There are war heroes, a casino mogul and even an underwear model, yet Donald Trump is relying heavily on his party's establishment to fill the speaking program for next week's Republican National Convention.
The presumptive presidential nominee has approved a convention program that features at least 20 current or former elected officials, including Senate Majority Leader Mitch McConnell, House Speaker Paul Ryan and Texas Sen. Ted Cruz. Noticeably absent from a speaker list obtained by The Associated Press early Thursday are many athletes or A-List celebrities that Trump's team long suggested would help make his presidential nominating convention unlike any other.
Yet there is no shortage of political outsiders.
Speakers will include four of Trump's children, Las Vegas casino owner Phil Ruffin, and actor and former underwear model Antonio Sabαto Jr. College football star Tim Tebow will also appear on stage, the campaign confirmed Thursday morning. And in a slap at Democratic contender Hillary Clinton, Mark Geist and John Tiegen will also address the convention, both survivors of the deadly 2012 attack on the American diplomatic consulate in Benghazi, Libya.
"This impressive lineup of veterans, political outsiders, faith leaders and those who know Donald Trump the best -- his family and longtime friends -- represent a cross-section of real people facing the same challenges as every American household," said Trump spokesman Jason Miller.
Despite the list of familiar politicos, the convention program is a reminder that the Republican Party remains deeply divided over Trump's candidacy.
Some of the GOP's biggest names were not on the list because they refused to participate in four-day convention, which begins on Monday.
The GOP's two living presidents, George H.W. Bush and George W. Bush, and its two most recent presidential nominees, John McCain and Mitt Romney, all plan to avoid the Cleveland affair -- as does Ohio's Republican Gov. John Kasich. Shrugging off the high-profile absences, Trump's team suggested the convention lineup would help highlight Trump's outsider appeal.
"We are totally over-booked. We have great speakers, we have winners, we have people that aren't only political people," Trump told Fox News Channel on Tuesday. "We have a lot of people that are just champions and winners."
The New York billionaire acknowledged in recent days that he'd be hewing a little closer to tradition.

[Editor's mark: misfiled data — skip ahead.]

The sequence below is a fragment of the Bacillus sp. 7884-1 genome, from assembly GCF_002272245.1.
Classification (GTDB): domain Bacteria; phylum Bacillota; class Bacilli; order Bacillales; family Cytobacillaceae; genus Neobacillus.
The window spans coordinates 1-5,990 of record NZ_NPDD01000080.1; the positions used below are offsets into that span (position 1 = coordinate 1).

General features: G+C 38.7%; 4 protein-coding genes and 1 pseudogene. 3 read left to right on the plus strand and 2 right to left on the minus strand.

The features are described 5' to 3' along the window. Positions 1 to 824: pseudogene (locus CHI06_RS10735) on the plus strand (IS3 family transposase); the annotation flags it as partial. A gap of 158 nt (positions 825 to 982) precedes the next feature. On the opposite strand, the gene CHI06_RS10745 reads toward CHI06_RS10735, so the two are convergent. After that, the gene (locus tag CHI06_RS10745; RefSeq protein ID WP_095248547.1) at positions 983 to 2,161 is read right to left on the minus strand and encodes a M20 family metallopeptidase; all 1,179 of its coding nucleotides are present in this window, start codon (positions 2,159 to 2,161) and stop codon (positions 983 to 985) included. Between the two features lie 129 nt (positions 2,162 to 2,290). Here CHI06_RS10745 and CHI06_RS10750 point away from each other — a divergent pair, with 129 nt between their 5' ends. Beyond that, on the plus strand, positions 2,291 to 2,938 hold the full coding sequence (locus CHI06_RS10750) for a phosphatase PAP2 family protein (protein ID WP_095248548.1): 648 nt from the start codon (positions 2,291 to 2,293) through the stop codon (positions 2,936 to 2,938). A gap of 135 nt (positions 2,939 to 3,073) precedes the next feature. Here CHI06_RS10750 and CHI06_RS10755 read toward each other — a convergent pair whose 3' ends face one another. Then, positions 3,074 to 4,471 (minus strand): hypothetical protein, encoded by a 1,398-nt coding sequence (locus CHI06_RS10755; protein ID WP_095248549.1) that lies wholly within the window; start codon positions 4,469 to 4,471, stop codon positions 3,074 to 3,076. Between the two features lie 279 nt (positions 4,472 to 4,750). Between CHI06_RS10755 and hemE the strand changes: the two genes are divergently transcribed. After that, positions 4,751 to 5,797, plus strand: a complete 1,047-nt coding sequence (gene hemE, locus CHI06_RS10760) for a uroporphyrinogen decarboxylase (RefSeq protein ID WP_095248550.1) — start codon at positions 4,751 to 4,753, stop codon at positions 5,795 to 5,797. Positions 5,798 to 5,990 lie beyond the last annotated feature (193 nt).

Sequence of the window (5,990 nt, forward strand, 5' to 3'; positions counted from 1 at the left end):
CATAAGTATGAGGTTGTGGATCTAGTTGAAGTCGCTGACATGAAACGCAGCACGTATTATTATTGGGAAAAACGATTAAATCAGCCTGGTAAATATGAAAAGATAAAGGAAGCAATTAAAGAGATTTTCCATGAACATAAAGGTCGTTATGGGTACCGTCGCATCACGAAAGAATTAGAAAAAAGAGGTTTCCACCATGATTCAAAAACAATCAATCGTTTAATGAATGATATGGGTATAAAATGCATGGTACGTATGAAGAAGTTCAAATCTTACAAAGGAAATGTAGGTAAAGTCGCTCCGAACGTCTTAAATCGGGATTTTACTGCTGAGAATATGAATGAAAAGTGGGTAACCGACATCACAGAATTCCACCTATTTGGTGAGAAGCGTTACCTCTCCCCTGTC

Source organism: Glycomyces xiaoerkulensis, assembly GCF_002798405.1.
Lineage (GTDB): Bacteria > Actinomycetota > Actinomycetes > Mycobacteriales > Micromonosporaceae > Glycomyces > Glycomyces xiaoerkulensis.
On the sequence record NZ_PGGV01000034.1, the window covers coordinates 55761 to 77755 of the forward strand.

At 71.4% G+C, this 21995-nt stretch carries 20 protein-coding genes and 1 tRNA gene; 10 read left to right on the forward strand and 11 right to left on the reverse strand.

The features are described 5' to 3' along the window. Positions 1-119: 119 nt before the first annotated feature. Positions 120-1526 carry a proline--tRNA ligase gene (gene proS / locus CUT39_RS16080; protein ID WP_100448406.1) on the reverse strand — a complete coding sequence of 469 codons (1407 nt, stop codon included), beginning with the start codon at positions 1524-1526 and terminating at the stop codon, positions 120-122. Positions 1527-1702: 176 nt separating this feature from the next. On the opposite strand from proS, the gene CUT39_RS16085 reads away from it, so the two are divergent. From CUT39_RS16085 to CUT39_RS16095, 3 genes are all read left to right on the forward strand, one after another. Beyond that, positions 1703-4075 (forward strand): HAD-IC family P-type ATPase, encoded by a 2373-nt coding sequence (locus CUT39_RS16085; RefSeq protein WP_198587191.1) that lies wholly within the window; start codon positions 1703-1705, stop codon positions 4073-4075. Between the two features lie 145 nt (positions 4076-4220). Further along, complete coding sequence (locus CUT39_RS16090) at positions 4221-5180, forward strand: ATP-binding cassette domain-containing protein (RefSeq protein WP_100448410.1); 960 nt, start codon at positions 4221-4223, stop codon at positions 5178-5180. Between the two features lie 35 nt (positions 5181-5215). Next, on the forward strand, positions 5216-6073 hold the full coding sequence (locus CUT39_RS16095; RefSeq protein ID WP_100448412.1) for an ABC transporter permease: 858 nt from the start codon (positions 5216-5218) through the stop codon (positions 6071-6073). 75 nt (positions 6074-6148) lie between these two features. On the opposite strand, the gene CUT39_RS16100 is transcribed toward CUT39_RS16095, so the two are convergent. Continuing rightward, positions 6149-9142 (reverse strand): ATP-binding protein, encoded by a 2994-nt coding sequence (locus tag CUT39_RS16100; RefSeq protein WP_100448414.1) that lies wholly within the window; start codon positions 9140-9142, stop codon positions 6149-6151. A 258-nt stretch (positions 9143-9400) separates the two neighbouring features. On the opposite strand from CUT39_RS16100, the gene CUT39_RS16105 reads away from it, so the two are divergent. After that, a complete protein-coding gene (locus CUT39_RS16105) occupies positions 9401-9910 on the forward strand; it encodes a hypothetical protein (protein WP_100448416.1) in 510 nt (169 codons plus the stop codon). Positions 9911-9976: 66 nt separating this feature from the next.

"Look, I have great respect for the institution of the conventions. I mean to me, it's very important. So we're not going to change the wheel," he said on Fox.
New England Patriots star quarterback Tom Brady, a Trump friend, was initially teased as a possible speaker, but will not appear next week in Cleveland. Neither will former Indiana University basketball coach Bobby Knight or legendary boxing promoter Don King, a Cleveland resident and passionate Trump supporter.
The program will instead feature people like pro golfer Natalie Gulbis, retired astronaut Eileen Collins, and Ultimate Fighting Championship president Dana White. In addition to the Benghazi survivors, former Navy SEAL Marcus Luttrell, author of the book, "Lone Survivor," will make an appearance, along with Wisconsin Sheriff David Clarke, a vocal critic of the Black Lives Matter movement.
The convention will also highlight religious leaders such as Jerry Falwell Jr., son of the famed televangelist, and Haskel Lookstein, the New York rabbi who converted Trump's daughter, Ivanka to Judaism.
Trump does not forget his business relationships, giving speaking slots to real estate investor Tom Barrack, PayPal co-founder Peter Thiel and even the general manager for Virginia's Trump Winery, Kerry Woolard.
And in a nod toward party unity, Trump will feature several former presidential competitors, including Cruz, Wisconsin Gov. Scott Walker, Ben Carson and Arkansas Gov. Mike Huckabee.
Two finalists in Trump's search for a running mate made the list as well: New Jersey Gov. Chris Christie and Newt Gingrich. The other finalist, Indiana Gov. Mike Pence, was not included in the program obtained by the AP.
Trump had already announced that his children would be speaking, along with his wife Melania, whom he said was already working on remarks.
Ivanka Trump, who along with Trump's other adult children, has been playing an increasingly central role in the campaign, predicted in a recent radio interview the GOP convention would be "a convention unlike any we've ever seen."
"It will be substantive. It will be interesting. It will be different. It's not going to be a ho-hum lineup of, you know, the typical politicians," she said.